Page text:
To learn more about the exciting developments happening on BSV, as well as the benefits of massive blockchain scaling for miners, application developers and enterprises, attend the upcoming CoinGeek Conference, taking place in Seoul, South Korea, on October 1-2. Get your tickets now.

Don’t believe the FUD: How Bitcoin SV block reorgs, orphans affect you

There’s no shortage of anti-Bitcoin SV (BSV) propaganda spreading FUD (fear, uncertainty and doubt) about reorgs and orphans. But in reality, these features of BSV are far from the bogeymen they are made out to be.

Reorgs and orphans have been the subject of countless scare stories in recent weeks, some suggesting BSV is “faulty” or that user funds could be at risk. But increasingly, users are being advised not to believe the FUD.

In a blog post, crypto advisory firm Bitstocks set out to explain how reorgs are, in fact, a natural event in healthy blockchains, as per the Nakamoto Consensus.

“In plain language, a block reorg event is a normal part of the Nakamoto Consensus mechanism that solves the double-spend problem of distributed systems. For each new batch of transaction ordered, miners compete to solve an intricate computational problem, known as a ‘hash,’” according to the Bitstocks blog post. “The first miner to find the correct solution and broadcast it to the network earns the right to record the latest batch of valid transactions to the blockchain. In return, they receive a block reward (a combination of transaction fees and newly minted Bitcoin).”

The principle that the longest valid chain is the official one creates orphans in instances where two or more miners temporarily split the network. Far from creating a security risk, orphans validate the integrity of the blockchain more effectively.

Bitstocks noted, “There are also occasions where two different miners reach the finish line so close together, that the network is temporarily split on calling the tie. There are now two competing versions of the blockchain with slightly different endings. In these scenarios, the Nakamoto Consensus rule of ‘the longest valid chain is the official one’ comes into effect.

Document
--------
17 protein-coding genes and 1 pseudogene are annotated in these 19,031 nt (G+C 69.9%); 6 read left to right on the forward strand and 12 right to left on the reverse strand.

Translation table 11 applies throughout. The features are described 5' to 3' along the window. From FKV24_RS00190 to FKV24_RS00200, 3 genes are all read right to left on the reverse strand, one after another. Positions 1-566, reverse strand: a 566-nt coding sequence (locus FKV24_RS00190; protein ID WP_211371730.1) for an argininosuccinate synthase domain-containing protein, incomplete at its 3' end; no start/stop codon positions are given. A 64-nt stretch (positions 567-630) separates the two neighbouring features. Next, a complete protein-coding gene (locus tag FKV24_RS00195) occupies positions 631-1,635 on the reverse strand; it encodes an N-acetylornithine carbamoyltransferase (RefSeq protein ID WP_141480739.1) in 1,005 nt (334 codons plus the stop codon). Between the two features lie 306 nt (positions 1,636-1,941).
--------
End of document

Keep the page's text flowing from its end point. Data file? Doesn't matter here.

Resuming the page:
“The nail-biting competition is usually settled as soon as the next hash is solved and recorded to either one of the competing chains making one longer than the other. And that settles it. The winning (longer) chain is retained as the official version of the blockchain and the losing chain is ‘orphaned’.”

nChain Chief Technology Officer Steve Shadders said that reorgs and orphans were actually how Bitcoin was intended, with Bitcoin SV the only cryptocurrency that adheres to the Satoshi Nakamoto white paper protocol.

“We’ve all been told for ten years that orphans are bad and a security risk. But it’s simply not the case; it’s actually how Bitcoin is supposed to work,” he explained.

Dr. Craig Wright has also pointed out orphan blocks are not a “flaw”—they are, in fact, a necessary part of the system that makes Bitcoin strong.

“Many developers think that Orphan blocks are a primary concern that needs to be address and worse, fixed,” Wright wrote in his “Iron and Steel” Medium post. “Orphans are not a flaw; they are the carbon introduced into the Iron that makes Bitcoin steel.”

BSV miners raking in high rewards per transaction

Miners of Bitcoin SV (BSV) raked in the highest rewards per transaction over the weekend, a snapshot of data captured has revealed. In a comparison with SegWitCoin (BTC) and BCH, BSV miners came out on top in terms of the mining rewards secured, providing a greater incentive to mine BSV than the others.

Users on social media flagged the discrepancy, and questioned when this would encourage more miners to switch to BSV over mining BCH and BTC cryptocurrencies. Twitter user winterwishin posted a screenshot comparing rewards in the past 24 hours for BSV, BCH and BTC, highlighting the higher rewards per transaction on offer for BSV miners.

In the tweet, the user asked how long it would take miners to realize that BSV was the best option: “BSV has the most tx few rewards for miners in the last 24 hrs. This is just the beginning. When will other miners realise?”

In data posted on Twitter, BSV reported some 130 blocks in the last 24 hours, compared to 132 for BCH and 174 for BTC. However, while BTC posted and BCH posted rewards of 1650+0.3825 BCH and 2188+26.58 BTC respectively, BCH edged them out, with rewards of 1625+26.88 BSV over the 24 hour period.

The discrepancy means miners would be better off mining BSV than either of the other options, with higher rewards for those that choose to get behind the cryptocurrency.

Bitcoin SV is the original bitcoin as intended in Satoshi Nakamoto’s whitepaper, offering payments at mass scale with low cost transactions and fast transaction speeds.

Designed to be affordable and efficient for sending payments and powering apps and other services, this is reflected in the lower average transaction value of 2.99 BSV—roughly $439.41, compared to over US$11,000 for BCH and US$16,833 for BTC.

The median transaction value shows an even more accurate picture, at just $1.34 for BSV, compared to $172.13 in the case of BTC.

The news is further incentive for miners to switch their attention to BSV, at a time when the cryptocurrency is increasingly gaining traction as the coin of choice amongst miners, developers and users.